Johns Hopkins University in Baltimore will host three Division III men's basketball tournament games this weekend, without fans. Photo courtesy of Wikimedia Commons

Johns Hopkins University in Baltimore will host three Division III men’s basketball tournament games this weekend, without fans. Photo courtesy of Wikimedia Commons
March 6 (UPI) — Fans will not be allowed to attend the first two rounds of the Division III men’s basketball tournament at Johns Hopkins University in Baltimore to limit possible exposure to the coronavirus.

Johns Hopkins announced the decision Thursday in response to recently confirmed COVID-19 cases in Maryland. The three games still will be played at Goldfarb Gym.

“In light of Maryland’s recently confirmed cases of COVID-19, and based on CDC guidance for large gatherings, we have determined that it is prudent to hold this tournament without spectators,” Johns Hopkins said.

“We are not making any determination about other JHU events at this time; while we await further guidance from public health authorities, we will be assessing large events on a case-by-case basis.”

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Yeshiva University is to play Worcester Polytechnic Institute at 1 p.m. EST Saturday at the gym. Johns Hopkins will face Penn State Harrisburg at 6 p.m. EST Saturday. The winners of those games will play Sunday. Fans who purchased tickets obtain a refund by contacting the Johns Hopkins athletic department.

Three cases of the virus have been confirmed in Maryland.

Other first and second round Division III men’s basketball tournament game sites include Defiance, Ohio; Springfield, Ohio; Ashland, Va.; Medford, Mass.; Brockport, N.Y.; Richardson, Texas; Swarthmore, Pa.; Platteville, Wis.; Collegeville, Minn.; Atlanta; Wooster, Ohio; Naperville, Ill.; Lincoln, Neb.; Hoboken, N.J.; and Springfield, Mass.

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The NCAA has not said whether fans would be allowed to attend the 2020 Division I men’s basketball tournament or Division I women’s basketball tournament. College sports’ governing body announced it created a COVID-19 advisory panel Tuesday that includes medical, public health and epidemiology experts.

“The NCAA is committed to conducting its championships and events in a safe and responsible manner,” Chief Operating Officer Donald Remy said in a news release. “Today, we are planning to conduct our championships as planned. However, we are evaluating the COVID-19 situation daily and will make decisions accordingly.”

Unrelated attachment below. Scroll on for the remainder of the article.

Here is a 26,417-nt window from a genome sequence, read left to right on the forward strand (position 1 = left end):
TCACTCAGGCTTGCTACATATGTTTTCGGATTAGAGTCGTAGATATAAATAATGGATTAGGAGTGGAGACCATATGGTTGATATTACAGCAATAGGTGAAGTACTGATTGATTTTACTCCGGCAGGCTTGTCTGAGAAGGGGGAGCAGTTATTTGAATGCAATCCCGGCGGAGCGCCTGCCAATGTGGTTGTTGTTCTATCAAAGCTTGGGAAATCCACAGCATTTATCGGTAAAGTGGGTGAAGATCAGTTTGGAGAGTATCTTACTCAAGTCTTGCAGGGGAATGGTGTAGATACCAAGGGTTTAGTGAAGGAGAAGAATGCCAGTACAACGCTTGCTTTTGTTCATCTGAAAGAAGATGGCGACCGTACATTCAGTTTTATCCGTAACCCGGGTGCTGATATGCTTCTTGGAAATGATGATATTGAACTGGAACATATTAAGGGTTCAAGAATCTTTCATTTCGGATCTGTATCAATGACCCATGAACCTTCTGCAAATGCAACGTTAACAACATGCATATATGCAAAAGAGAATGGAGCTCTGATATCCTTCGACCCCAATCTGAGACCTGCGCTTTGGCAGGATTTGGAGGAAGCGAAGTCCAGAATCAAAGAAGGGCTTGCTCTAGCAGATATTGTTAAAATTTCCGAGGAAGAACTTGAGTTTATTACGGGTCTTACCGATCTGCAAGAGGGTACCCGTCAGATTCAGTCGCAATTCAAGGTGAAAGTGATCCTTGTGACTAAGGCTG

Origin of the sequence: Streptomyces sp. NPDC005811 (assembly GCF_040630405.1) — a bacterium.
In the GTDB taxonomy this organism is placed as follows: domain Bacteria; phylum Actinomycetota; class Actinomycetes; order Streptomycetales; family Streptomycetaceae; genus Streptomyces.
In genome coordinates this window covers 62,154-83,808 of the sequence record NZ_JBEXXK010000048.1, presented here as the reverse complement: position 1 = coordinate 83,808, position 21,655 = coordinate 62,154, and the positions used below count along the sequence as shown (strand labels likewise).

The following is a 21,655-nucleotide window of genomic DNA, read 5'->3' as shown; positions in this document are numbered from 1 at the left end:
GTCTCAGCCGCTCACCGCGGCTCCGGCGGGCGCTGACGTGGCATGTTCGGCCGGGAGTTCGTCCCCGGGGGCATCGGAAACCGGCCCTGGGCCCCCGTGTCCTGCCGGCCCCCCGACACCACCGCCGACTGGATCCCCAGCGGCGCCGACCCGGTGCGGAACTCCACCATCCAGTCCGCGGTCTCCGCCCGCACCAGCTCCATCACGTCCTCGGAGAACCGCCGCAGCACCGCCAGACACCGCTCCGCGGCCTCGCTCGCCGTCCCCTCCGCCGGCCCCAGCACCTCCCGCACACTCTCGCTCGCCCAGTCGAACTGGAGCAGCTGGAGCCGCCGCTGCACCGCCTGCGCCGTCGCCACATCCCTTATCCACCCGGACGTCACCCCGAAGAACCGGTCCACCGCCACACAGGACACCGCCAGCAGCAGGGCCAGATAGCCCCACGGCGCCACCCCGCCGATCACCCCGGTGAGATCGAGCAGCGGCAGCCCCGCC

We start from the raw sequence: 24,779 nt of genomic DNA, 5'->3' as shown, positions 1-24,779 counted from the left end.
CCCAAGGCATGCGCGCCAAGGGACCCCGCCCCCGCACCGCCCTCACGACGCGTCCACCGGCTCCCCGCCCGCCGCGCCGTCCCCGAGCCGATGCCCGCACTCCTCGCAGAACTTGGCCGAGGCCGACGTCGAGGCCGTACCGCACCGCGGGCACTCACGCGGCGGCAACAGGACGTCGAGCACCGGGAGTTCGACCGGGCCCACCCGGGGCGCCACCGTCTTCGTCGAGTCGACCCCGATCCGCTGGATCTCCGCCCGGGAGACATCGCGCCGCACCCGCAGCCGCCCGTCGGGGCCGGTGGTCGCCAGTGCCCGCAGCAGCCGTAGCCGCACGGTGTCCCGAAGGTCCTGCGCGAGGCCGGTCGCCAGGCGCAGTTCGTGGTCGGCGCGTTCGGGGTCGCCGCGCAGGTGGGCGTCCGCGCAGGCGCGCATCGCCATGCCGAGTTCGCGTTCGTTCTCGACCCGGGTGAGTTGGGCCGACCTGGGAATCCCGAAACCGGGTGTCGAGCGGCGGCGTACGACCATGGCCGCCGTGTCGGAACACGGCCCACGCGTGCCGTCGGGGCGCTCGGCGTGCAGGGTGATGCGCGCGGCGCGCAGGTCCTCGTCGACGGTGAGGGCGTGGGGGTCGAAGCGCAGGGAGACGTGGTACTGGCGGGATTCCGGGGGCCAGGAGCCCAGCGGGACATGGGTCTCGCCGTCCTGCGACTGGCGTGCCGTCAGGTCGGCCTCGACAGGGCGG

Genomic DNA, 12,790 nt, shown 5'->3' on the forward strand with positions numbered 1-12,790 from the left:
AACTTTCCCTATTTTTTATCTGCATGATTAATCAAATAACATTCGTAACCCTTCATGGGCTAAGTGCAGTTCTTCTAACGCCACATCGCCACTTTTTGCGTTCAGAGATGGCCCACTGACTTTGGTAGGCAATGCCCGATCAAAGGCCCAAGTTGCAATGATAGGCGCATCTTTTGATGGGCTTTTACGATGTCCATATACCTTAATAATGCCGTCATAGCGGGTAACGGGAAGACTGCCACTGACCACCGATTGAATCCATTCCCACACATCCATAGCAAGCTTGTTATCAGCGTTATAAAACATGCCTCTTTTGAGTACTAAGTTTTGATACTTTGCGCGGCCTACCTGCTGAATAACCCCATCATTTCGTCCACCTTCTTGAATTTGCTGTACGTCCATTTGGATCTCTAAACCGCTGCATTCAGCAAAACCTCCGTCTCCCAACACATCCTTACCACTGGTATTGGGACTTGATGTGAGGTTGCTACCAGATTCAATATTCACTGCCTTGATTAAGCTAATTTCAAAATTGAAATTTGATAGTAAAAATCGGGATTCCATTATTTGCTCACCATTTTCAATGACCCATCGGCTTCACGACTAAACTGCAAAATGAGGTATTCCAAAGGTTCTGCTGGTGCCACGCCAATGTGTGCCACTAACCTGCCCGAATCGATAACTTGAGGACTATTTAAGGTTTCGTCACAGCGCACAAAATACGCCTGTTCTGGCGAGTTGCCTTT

Remy also told Bloomberg the NCAA has contingency plans “for all circumstances.

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Seattle sports affected

Two teams have chosen to finish their regular seasons early in college basketball because of concerns about the coronavirus in Seattle. Chicago State University’s men’s team announced Tuesday that it would not travel for its final two games at Seattle University and Utah Valley. The Chicago State women’s team announced it canceled home games against Seattle University and Utah Valley.

The University of Missouri-Kansas City men’s basketball team also canceled their game Saturday at Seattle University, citing concerns about the coronavirus.

The virus has been linked to at least 13 deaths in Washington, including 12 in the Seattle area. A stadium employee at CenturyLink Field in Seattle recently tested positive for the coronavirus. The Seattle Seahawks, Seattle Sounders and the XFL’s Seattle Dragons use the stadium for their home games.

A Seattle and King County public health spokesman told the Seattle Times that no precautions are required for fans who will attend upcoming events at CenturyLink Field.

“All King County residents should know that the risk for infection with COVID-19 is increasing in our community, should be aware of their symptoms and call their health care provider if they develop a cough, fever or other respiratory problems,” the spokesman said.

Other sports

League officials in the NHL, NBA, MLB and MLS have recommended that players limit human-to-human contact and exchanging items with autograph seekers to limit potential exposure to the coronavirus. None of the leagues have plans to cancel or postpone games because of the outbreak.

On Thursday, the Santa Clara County Public Health Department in California requested that event organizers cancel large public gatherings, including sporting events. The San Jose Sharks play NHL games in Santa Clara County, but played their Thursday night game as planned. The Sharks announced enhanced cleaning measures at their arena for the foreseeable future.

MLS games have been played scheduled, but soccer is seeing more of a coronavirus impact in Europe. The Italian government announced Wednesday that all sporting events in that country — including Serie A soccer games — will be held without fans for the next month.

More than 100 people have died in Italy due to the outbreak. Several Serie A matches have also been postponed in Italy. France’s Ligue 1 and England’s Premier League have banned handshakes between players. Spain’s La Liga has set aside future dates for games that might be postponed due to the outbreak.

Fans have also been banned from attending several Champions League matches next week in Spain and Italy. Paris Saint-German said Friday it will face Borussia Dortmund in a Champions League matchup, with fans in the stands Wednesday at the Parc des Princes in Paris.

The final Olympic qualifying tournament for baseball at the Summer Games has been postponed from to June from April because of coronavirus concerns. That event will be held in Taiwan.